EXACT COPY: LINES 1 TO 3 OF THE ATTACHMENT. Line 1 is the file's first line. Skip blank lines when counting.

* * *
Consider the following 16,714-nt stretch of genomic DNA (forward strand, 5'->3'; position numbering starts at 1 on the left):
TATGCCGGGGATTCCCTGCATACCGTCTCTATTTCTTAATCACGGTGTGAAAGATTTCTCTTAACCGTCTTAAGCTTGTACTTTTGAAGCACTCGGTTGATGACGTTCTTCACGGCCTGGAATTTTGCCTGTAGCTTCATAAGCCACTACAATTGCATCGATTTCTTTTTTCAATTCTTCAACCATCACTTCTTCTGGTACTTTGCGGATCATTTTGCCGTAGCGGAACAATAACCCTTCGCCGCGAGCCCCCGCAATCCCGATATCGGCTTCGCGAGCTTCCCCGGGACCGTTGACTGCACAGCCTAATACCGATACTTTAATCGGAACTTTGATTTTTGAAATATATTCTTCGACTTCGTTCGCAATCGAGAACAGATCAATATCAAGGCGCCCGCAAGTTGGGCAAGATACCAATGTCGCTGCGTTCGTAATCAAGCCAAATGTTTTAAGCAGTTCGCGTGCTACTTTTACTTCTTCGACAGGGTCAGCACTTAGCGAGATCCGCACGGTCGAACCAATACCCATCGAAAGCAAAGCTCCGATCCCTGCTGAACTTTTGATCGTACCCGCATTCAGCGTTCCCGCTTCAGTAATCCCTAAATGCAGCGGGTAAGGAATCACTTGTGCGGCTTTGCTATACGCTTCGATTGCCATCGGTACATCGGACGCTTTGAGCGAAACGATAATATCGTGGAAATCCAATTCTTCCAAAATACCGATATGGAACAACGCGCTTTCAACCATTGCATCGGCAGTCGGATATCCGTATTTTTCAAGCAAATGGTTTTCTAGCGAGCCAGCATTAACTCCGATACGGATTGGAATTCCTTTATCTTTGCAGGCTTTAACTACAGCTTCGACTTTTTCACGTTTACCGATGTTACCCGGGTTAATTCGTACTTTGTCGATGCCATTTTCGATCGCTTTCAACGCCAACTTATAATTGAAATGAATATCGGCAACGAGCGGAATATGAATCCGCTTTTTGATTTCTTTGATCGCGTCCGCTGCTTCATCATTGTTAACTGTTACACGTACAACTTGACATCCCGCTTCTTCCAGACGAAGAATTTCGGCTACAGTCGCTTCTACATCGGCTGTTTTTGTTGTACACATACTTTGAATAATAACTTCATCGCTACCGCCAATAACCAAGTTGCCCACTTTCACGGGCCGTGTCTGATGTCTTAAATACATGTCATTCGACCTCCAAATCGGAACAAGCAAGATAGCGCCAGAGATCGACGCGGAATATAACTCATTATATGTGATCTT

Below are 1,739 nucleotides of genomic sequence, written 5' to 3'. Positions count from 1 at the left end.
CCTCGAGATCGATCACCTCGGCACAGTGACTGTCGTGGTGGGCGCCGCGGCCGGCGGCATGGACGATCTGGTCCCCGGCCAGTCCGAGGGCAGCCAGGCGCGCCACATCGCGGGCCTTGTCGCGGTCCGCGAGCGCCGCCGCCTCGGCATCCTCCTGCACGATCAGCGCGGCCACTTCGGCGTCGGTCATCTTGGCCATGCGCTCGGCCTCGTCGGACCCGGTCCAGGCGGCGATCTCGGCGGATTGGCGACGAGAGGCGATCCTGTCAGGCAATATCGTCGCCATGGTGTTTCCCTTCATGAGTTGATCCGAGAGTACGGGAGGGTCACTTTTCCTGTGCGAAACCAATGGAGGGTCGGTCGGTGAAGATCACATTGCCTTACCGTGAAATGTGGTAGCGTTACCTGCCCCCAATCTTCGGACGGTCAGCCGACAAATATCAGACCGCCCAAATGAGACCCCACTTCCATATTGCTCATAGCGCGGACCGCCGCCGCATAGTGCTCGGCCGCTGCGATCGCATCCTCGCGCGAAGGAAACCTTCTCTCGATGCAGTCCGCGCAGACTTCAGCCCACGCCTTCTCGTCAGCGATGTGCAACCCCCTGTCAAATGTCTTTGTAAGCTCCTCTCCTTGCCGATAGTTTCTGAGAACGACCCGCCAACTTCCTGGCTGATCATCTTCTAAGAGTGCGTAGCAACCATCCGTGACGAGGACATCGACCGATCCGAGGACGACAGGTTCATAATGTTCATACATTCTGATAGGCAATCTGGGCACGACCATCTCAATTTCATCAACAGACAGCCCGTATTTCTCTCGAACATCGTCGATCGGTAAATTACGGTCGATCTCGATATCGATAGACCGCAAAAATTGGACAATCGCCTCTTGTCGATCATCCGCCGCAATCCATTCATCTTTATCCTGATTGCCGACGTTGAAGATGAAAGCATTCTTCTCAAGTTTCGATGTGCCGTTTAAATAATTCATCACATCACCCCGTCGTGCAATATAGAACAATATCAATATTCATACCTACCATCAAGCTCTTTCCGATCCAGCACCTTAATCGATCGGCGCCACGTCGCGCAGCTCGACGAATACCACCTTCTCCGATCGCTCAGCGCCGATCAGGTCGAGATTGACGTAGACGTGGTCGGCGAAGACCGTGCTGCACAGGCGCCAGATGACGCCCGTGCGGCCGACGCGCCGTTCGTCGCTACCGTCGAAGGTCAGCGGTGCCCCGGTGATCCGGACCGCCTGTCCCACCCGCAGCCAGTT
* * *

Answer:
Consider the following 16,714-nt stretch of genomic DNA (forward strand, 5'->3'; position numbering starts at 1 on the left):
TATGCCGGGGATTCCCTGCATACCGTCTCTATTTCTTAATCACGGTGTGAAAGATTTCTCTTAACCGTCTTAAGCTTGTACTTTTGAAGCACTCGGTTGATGACGTTCTTCACGGCCTGGAATTTTGCCTGTAGCTTCATAAGCCACTACAATTGCATCGATTTCTTTTTTCAATTCTTCAACCATCACTTCTTCTGGTACTTTGCGGATCATTTTGCCGTAGCGGAACAATAACCCTTCGCCGCGAGCCCCCGCAATCCCGATATCGGCTTCGCGAGCTTCCCCGGGACCGTTGACTGCACAGCCTAATACCGATACTTTAATCGGAACTTTGATTTTTGAAATATATTCTTCGACTTCGTTCGCAATCGAGAACAGATCAATATCAAGGCGCCCGCAAGTTGGGCAAGATACCAATGTCGCTGCGTTCGTAATCAAGCCAAATGTTTTAAGCAGTTCGCGTGCTACTTTTACTTCTTCGACAGGGTCAGCACTTAGCGAGATCCGCACGGTCGAACCAATACCCATCGAAAGCAAAGCTCCGATCCCTGCTGAACTTTTGATCGTACCCGCATTCAGCGTTCCCGCTTCAGTAATCCCTAAATGCAGCGGGTAAGGAATCACTTGTGCGGCTTTGCTATACGCTTCGATTGCCATCGGTACATCGGACGCTTTGAGCGAAACGATAATATCGTGGAAATCCAATTCTTCCAAAATACCGATATGGAACAACGCGCTTTCAACCATTGCATCGGCAGTCGGATATCCGTATTTTTCAAGCAAATGGTTTTCTAGCGAGCCAGCATTAACTCCGATACGGATTGGAATTCCTTTATCTTTGCAGGCTTTAACTACAGCTTCGACTTTTTCACGTTTACCGATGTTACCCGGGTTAATTCGTACTTTGTCGATGCCATTTTCGATCGCTTTCAACGCCAACTTATAATTGAAATGAATATCGGCAACGAGCGGAATATGAATCCGCTTTTTGATTTCTTTGATCGCGTCCGCTGCTTCATCATTGTTAACTGTTACACGTACAACTTGACATCCCGCTTCTTCCAGACGAAGAATTTCGGCTACAGTCGCTTCTACATCGGCTGTTTTTGTTGTACACATACTTTGAATAATAACTTCATCGCTACCGCCAATAACCAAGTTGCCCACTTTCACGGGCCGTGTCTGATGTCTTAAATACATGTCATTCGACCTCCAAATCGGAACAAGCAAGATAGCGCCAGAGATCGACGCGGAATATAACTCATTATATGTGATCTT

Below are 1,739 nucleotides of genomic sequence, written 5' to 3'. Positions count from 1 at the left end.